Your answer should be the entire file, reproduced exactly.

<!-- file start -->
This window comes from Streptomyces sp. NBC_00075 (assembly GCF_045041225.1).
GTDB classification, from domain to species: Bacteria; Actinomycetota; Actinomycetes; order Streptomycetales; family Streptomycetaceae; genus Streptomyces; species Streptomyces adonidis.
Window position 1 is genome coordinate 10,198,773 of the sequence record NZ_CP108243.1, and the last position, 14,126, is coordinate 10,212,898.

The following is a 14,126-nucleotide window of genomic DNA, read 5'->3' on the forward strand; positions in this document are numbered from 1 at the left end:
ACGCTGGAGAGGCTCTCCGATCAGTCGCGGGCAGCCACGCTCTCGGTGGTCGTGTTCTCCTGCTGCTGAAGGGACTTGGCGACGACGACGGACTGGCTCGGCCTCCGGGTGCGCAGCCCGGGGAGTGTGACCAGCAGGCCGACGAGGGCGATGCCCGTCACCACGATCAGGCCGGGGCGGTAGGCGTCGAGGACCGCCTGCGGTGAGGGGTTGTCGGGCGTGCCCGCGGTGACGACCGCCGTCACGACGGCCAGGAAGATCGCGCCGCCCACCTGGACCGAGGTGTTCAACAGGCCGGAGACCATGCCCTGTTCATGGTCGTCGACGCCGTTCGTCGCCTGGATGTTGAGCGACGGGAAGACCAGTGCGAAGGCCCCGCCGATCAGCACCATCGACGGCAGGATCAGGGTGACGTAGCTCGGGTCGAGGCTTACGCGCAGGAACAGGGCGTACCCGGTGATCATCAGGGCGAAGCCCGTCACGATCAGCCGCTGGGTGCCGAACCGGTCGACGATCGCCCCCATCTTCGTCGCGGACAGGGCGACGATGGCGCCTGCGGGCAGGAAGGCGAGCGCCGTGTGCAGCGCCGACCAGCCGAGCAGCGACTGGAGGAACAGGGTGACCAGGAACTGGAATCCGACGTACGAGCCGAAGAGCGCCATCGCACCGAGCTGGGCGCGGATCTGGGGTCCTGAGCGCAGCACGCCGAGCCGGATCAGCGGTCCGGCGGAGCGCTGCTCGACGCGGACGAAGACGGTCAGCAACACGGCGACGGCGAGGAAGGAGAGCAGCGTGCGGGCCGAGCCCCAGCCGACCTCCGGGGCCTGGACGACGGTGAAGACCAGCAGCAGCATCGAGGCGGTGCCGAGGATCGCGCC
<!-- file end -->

This window comes from Streptomyces sp. NBC_00075 (assembly GCF_045041225.1).
GTDB classification, from domain to species: Bacteria; Actinomycetota; Actinomycetes; order Streptomycetales; family Streptomycetaceae; genus Streptomyces; species Streptomyces adonidis.
Window position 1 is genome coordinate 10,198,773 of the sequence record NZ_CP108243.1, and the last position, 14,126, is coordinate 10,212,898.

The following is a 14,126-nucleotide window of genomic DNA, read 5'->3' on the forward strand; positions in this document are numbered from 1 at the left end:
ACGCTGGAGAGGCTCTCCGATCAGTCGCGGGCAGCCACGCTCTCGGTGGTCGTGTTCTCCTGCTGCTGAAGGGACTTGGCGACGACGACGGACTGGCTCGGCCTCCGGGTGCGCAGCCCGGGGAGTGTGACCAGCAGGCCGACGAGGGCGATGCCCGTCACCACGATCAGGCCGGGGCGGTAGGCGTCGAGGACCGCCTGCGGTGAGGGGTTGTCGGGCGTGCCCGCGGTGACGACCGCCGTCACGACGGCCAGGAAGATCGCGCCGCCCACCTGGACCGAGGTGTTCAACAGGCCGGAGACCATGCCCTGTTCATGGTCGTCGACGCCGTTCGTCGCCTGGATGTTGAGCGACGGGAAGACCAGTGCGAAGGCCCCGCCGATCAGCACCATCGACGGCAGGATCAGGGTGACGTAGCTCGGGTCGAGGCTTACGCGCAGGAACAGGGCGTACCCGGTGATCATCAGGGCGAAGCCCGTCACGATCAGCCGCTGGGTGCCGAACCGGTCGACGATCGCCCCCATCTTCGTCGCGGACAGGGCGACGATGGCGCCTGCGGGCAGGAAGGCGAGCGCCGTGTGCAGCGCCGACCAGCCGAGCAGCGACTGGAGGAACAGGGTGACCAGGAACTGGAATCCGACGTACGAGCCGAAGAGCGCCATCGCACCGAGCTGGGCGCGGATCTGGGGTCCTGAGCGCAGCACGCCGAGCCGGATCAGCGGTCCGGCGGAGCGCTGCTCGACGCGGACGAAGACGGTCAGCAACACGGCGACGGCGAGGAAGGAGAGCAGCGTGCGGGCCGAGCCCCAGCCGACCTCCGGGGCCTGGACGACGGTGAAGACCAGCAGCAGCATCGAGGCGGTGCCGAGGATCGCGCC